SQL Server vs. MySQL performance and scalability
At one time, MySQL had a reputation for being less capable than competing databases. Today, however, MySQL is a mature and full-featured database used by many high-profile organizations.
MySQL emphasizes database scalability and performance. MySQL databases can easily scale to most multi-terabyte databases, and can be optimized to handle high-speed transactional workloads or extremely high-volume workloads of up to a billion queries per day. MySQL uses features such as memory tables, b-tree indexing and hash indexing to achieve very high levels of performance and scalability.
As is the case for other enterprise-grade databases, MySQL is also designed for high availability. The RDBMS can be configured as a failover cluster, but it also supports high-speed replication. There are also a number of third-party vendors that offer high-availability options for MySQL.
Microsoft's SQL Server has also evolved considerably over time, and SQL Server 2016 bears little resemblance to the SQL Server versions of the early 1990s.
Like MySQL, SQL Server can be made highly available, and can handle the largest, most demanding workloads.
SQL Server 2016 includes expanded high availability and improvements to its memory-optimized tables designed to enable faster performance and higher scalability in applications that utilize the database's In-Memory OLTP feature. However, SQL Server has had scalability, performance and availability features long before SQL Server 2016. Consequently, most of the new capabilities in SQL Server 2016 focus on features such as business intelligence, security and cloud portability.
For example, a feature called Stretch Database lets users store data that isn't accessed frequently in the Microsoft Azure cloud to reduce costs, while still keeping it available for querying if needed. Analytics additions include support for the R programming language and full integration of PolyBase, a tool that lets users query data stored in Hadoop clusters and Azure BLOB storage.
Two of the more notable security features introduced in SQL Server 2016 are row-level security and Always Encrypted, which encrypts data both at rest and in transit, and keeps unauthorized users from accessing sensitive data.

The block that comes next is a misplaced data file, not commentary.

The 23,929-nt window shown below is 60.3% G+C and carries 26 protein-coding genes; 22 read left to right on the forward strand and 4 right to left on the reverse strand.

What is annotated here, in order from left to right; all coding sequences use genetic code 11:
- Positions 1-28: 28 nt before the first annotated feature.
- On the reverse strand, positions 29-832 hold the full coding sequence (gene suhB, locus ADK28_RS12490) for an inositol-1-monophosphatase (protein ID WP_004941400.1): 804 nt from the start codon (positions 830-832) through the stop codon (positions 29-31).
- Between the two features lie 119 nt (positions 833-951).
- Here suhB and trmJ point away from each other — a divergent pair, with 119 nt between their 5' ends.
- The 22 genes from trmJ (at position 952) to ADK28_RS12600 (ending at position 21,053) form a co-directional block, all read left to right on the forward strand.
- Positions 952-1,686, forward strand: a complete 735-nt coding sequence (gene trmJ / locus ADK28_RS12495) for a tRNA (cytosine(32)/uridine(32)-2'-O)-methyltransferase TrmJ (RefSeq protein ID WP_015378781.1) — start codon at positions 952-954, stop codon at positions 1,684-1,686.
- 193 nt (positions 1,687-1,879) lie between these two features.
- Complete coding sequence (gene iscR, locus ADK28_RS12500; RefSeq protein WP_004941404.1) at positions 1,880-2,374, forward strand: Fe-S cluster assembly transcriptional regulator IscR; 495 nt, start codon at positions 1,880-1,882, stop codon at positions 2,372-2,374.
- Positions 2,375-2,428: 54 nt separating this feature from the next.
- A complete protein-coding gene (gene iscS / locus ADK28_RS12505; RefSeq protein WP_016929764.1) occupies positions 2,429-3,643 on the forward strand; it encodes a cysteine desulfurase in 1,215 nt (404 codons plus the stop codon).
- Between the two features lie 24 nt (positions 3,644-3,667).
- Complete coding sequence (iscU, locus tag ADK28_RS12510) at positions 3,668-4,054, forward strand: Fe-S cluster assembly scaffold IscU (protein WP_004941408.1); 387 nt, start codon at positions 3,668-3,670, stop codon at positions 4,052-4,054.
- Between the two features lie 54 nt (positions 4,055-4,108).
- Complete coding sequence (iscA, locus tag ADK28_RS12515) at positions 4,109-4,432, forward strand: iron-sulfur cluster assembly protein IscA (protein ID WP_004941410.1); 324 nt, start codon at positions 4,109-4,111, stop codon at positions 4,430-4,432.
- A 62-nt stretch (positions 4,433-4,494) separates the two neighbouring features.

SQL Server vs. MySQL implementation
Both SQL Server and MySQL support SQL, the standard programming language for relational databases, but in each case with a number of proprietary extensions.
Another important consideration when deciding on a relational database management system is standards compliance. SQL standards have existed since 1986, when the SQL-86 standard was introduced and the SQL standards have continued to evolve.
MySQL supports current SQL standards as well as Open Database Connectivity levels 0 to 3.51. Additionally, MySQL can operate in a variety of SQL modes including ANSI, STRICT TRANS TABLES and TRADITIONAL. It is worth noting that MySQL augments the SQL Server standards through a number of extensions. As such, porting a MySQL application to Microsoft SQL Server, or to a competing SQL database engine, requires a significant amount work.
In contrast, Microsoft does not indicate the degree to which SQL Server adheres to industry standards. SQL Server includes a compatibility setting, which allows a database instance to become backward compatible with a previous version of SQL Server. Microsoft also designed SQL Server 2016 to support cloud portability and to provide users with a consistent experience regardless of whether SQL Server resides in the datacenter, in the cloud or both.
In addition, Microsoft plans in 2017 to add support for running SQL Server on Linux systems, a move that will take the database beyond Windows for the first time -- potentially blunting MySQL's multi-platform advantage, at least to an extent.